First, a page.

Avoiding a Tax Audit for US Expats
All US taxpayers may undergo an IRS audit. Every year, 1% of all US taxpayers go through this somewhat scary process. US expats even have higher chances of going through a tax audit. If you are not careful, you may be caught up in a situation where you have to provide evidence and answer queries about your tax filing.
Find out the possible reasons you may be a candidate for a tax audit, the things to be careful about to avoid the audit, and an overview in case you get audited.
Reasons You May Get an Audit
As a US expat, IRS will have more reasons to audit you compared to US citizens living in the country. For this cause, you have to be extra wary with these factors whenever you file your tax returns.
US Expat Tax Forms
There are several forms associated with your tax filing as a US expat taxpayer. These forms may be complex to accomplish but proper preparation and enough time to fill up these forms will lessen mistakes and take you away from the possibility of getting an audit.
These are the US expat tax forms where major questions may arise:
Form 1116: Foreign Tax Credit
Form 2555: Foreign Earned Income Exclusion
Form 3520 & 3520a: Foreign Trust Reporting
Form 5471: Shareholder of a Foreign Corporation
Form 8621: Passive Foreign Investment Company (PFIC)
Form 8865: Foreign Partnerships
Form 8938: Statement of Specified Foreign Financial Assets
Other Incomes, Expenses, and Losses
Aside from being a US expat, your employment status and some financial transactions associated with your offshore business, if you have one, may trigger IRS to double-check on you.
A self-employed expat has a higher risk of getting an audit compared to an employee in a company. For a business owner, the following events may lead you to an audit:
- Large contributions to charitable institutions
- Numerous capital gain transactions
- Losses in real estate
- High amounts for employee business expenses
Things You Must Do to Avoid a Tax Audit
If the above situations happen to you, then there’s a possibility IRS will contact you for a tax audit. But you can avoid that in the first place if you will keep in mind the following suggestions:
Complete and Submit All Required Forms
As mentioned above, there are tax forms you must accomplish and submit. You have to fill up these forms completely and accurately. Any mistake can be a red flag that will be IRS’s reason to examine you.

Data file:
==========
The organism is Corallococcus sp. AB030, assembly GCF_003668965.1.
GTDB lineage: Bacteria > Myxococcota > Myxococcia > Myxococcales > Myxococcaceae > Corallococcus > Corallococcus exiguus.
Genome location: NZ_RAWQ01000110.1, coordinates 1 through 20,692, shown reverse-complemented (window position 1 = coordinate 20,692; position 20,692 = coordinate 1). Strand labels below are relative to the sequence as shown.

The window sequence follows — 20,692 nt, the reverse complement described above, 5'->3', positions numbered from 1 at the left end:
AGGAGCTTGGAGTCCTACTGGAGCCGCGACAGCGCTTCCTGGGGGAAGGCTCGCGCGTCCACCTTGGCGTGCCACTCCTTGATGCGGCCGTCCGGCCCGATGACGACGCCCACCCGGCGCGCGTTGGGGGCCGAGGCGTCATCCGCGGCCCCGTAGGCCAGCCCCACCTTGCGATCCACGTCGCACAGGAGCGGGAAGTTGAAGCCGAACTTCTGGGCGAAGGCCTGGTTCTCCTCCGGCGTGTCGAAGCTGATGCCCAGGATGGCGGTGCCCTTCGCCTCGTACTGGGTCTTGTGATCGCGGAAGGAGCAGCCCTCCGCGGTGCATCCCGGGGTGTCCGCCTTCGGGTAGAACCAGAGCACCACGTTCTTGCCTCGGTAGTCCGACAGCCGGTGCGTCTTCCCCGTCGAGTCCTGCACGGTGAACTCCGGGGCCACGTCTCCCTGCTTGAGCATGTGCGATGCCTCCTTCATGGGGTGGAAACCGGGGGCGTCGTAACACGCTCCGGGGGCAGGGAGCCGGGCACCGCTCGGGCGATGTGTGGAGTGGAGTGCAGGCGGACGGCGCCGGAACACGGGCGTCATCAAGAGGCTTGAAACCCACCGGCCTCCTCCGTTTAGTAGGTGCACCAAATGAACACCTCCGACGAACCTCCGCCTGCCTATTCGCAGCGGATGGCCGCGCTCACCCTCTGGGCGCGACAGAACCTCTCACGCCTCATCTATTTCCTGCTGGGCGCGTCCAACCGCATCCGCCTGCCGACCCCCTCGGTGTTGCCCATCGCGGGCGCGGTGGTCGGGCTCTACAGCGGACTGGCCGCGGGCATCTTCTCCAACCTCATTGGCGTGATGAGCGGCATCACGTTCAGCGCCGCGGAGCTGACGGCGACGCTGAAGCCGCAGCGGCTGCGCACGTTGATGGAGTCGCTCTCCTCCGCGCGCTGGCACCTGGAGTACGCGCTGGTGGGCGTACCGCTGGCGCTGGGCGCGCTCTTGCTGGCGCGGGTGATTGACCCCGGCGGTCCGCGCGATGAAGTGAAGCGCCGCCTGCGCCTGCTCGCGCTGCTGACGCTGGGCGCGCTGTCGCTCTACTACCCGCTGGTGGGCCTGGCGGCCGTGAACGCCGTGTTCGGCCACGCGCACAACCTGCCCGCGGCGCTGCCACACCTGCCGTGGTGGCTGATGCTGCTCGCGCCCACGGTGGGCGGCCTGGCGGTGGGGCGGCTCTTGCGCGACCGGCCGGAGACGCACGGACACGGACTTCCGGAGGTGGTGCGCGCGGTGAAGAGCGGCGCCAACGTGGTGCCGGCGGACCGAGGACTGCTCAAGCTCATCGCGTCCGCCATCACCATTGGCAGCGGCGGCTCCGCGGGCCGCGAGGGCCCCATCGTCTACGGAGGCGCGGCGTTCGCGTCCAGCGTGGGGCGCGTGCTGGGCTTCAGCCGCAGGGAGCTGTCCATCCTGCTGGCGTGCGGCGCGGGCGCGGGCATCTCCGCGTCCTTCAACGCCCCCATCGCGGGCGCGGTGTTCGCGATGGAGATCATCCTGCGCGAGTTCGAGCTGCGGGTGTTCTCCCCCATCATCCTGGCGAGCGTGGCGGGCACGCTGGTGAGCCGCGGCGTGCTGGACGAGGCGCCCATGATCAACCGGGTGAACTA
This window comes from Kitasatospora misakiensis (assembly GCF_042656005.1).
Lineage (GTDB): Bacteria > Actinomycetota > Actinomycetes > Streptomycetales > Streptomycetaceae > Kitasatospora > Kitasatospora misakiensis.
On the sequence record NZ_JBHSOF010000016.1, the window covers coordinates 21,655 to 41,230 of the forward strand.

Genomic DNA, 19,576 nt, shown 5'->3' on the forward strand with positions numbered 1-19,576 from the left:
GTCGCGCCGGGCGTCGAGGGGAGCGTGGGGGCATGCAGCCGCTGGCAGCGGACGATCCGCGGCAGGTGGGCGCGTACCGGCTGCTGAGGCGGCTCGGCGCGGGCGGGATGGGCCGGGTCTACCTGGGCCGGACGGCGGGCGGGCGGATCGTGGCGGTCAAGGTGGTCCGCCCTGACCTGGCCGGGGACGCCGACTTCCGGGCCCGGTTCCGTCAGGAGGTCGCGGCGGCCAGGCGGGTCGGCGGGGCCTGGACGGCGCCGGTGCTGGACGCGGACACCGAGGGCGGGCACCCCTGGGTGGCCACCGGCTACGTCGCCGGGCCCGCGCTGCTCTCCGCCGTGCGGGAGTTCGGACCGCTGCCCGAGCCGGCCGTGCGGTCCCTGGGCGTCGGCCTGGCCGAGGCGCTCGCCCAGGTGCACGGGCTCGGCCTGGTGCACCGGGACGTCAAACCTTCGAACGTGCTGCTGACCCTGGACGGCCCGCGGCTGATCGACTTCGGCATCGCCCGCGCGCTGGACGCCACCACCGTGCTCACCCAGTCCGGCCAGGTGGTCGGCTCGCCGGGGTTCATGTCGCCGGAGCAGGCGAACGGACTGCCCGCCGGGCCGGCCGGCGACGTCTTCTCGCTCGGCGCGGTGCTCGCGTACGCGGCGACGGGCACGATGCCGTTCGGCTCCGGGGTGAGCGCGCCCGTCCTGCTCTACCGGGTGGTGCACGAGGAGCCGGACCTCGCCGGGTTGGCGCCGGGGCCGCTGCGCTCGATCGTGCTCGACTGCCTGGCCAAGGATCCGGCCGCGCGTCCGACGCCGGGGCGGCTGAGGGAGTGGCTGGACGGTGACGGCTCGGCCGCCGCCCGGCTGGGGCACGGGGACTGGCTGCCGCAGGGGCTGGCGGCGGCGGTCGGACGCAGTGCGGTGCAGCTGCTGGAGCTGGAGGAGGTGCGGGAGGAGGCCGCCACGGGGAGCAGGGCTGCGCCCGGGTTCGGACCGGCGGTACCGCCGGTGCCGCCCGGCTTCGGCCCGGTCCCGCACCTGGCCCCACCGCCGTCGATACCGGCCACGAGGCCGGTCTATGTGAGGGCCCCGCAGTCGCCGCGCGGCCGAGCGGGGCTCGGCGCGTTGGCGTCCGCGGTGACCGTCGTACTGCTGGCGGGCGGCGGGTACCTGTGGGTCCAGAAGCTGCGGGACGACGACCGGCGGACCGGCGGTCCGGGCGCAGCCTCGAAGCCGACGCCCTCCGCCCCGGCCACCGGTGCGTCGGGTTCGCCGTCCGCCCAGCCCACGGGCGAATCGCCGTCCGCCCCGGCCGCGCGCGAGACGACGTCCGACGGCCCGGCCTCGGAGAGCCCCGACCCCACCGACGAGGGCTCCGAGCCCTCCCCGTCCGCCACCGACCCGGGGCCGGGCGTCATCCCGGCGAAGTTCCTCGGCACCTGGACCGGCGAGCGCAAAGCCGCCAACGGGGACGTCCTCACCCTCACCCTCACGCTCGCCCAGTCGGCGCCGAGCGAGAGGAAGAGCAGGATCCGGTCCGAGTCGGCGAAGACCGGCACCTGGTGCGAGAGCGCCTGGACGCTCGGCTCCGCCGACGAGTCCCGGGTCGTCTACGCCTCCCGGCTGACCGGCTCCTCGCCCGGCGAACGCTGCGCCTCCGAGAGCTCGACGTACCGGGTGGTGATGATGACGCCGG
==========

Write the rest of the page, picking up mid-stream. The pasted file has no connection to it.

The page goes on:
You must also consider that IRS updates some of these forms and you may find extra or revised forms depending on the year of your filing. In 2015, for instance, IRS required these forms and schedules from US expats besides the forms mentioned above:
Form 1040 – U.S. Individual Income Tax Return
Form 1040X – Amended Individual Income Tax Return
Form 1040NR – U.S. Nonresident Alien Income Tax Return
Form 1040NR-EZ – U.S. Income Tax Return for Certain Nonresident Aliens with No Dependents
Form 2350 – Application for Extension of Time to File U.S. Income Tax Return
Form 2555-EZ – Foreign Earned Income Exclusion
Form 3903 – Moving Expenses
Form 4868 – Application for Automatic Extension of Time To File U.S. Individual Income Tax Return
Form 8582 – Passive Activity Loss Limitations
Form 8854 – Initial and Annual Expatriation Statement
Form 8949 – Sales and Other Dispositions of Capital Assets
Form 14438 – Streamlined Filing Compliance Procedures for Non-Resident, Non-Filer Taxpayers
Schedule B – Interest and Ordinary Dividends
Schedule C – Profit or Loss from Business
Schedule D – Capital Gains and Losses
Schedule E – Supplemental Income and Loss
File on Time
Late submissions and tax filings are sure ways to get IRS’s attention. If you want to avoid getting into financial evaluation by the Government, take careful note of due dates and file before the deadline. You also get to avail of credits and deductions when you file on time or before the required time.
For 2017, the tax return due date is April 18, with extension filing (e-file) up to October 6.
Record Your Tax Figures
You would want to be ready if in case IRS scrutinizes your tax filings. Another best preparation is to have all the figures you placed on your tax forms in a record. You also want to keep associated financial documents like pay slips, bank statements, investment records, and the like.
Ask Help from a Tax Professional
Tax experts or accountants can do the filing for you but the responsibility still rests on you. You can ask them questions if you find uncertain figures or data in your forms. They can also provide valuable suggestions about your tax filing.
What If You Get Audited?
Even with your best foot forward, there may be instances when you still have to provide proofs of the figures in your tax filing. In case you are audited, here are some of the things to expect.
IRS has three years to audit your tax return. In the case of income understatement, it may take up to six years. The IRS also has six years to audit FBAR forms. IRS will be asking for proofs of information you included or did not include in your tax returns. It will be your personal responsibility to provide these documents as evidence.
If IRS finds evidence of an understatement, you will have to pay penalties, interests, or more taxes. Even as a US expat, your chances of avoiding the IRS audit are wider if you practice these tax filing tips and get away with the extra payments.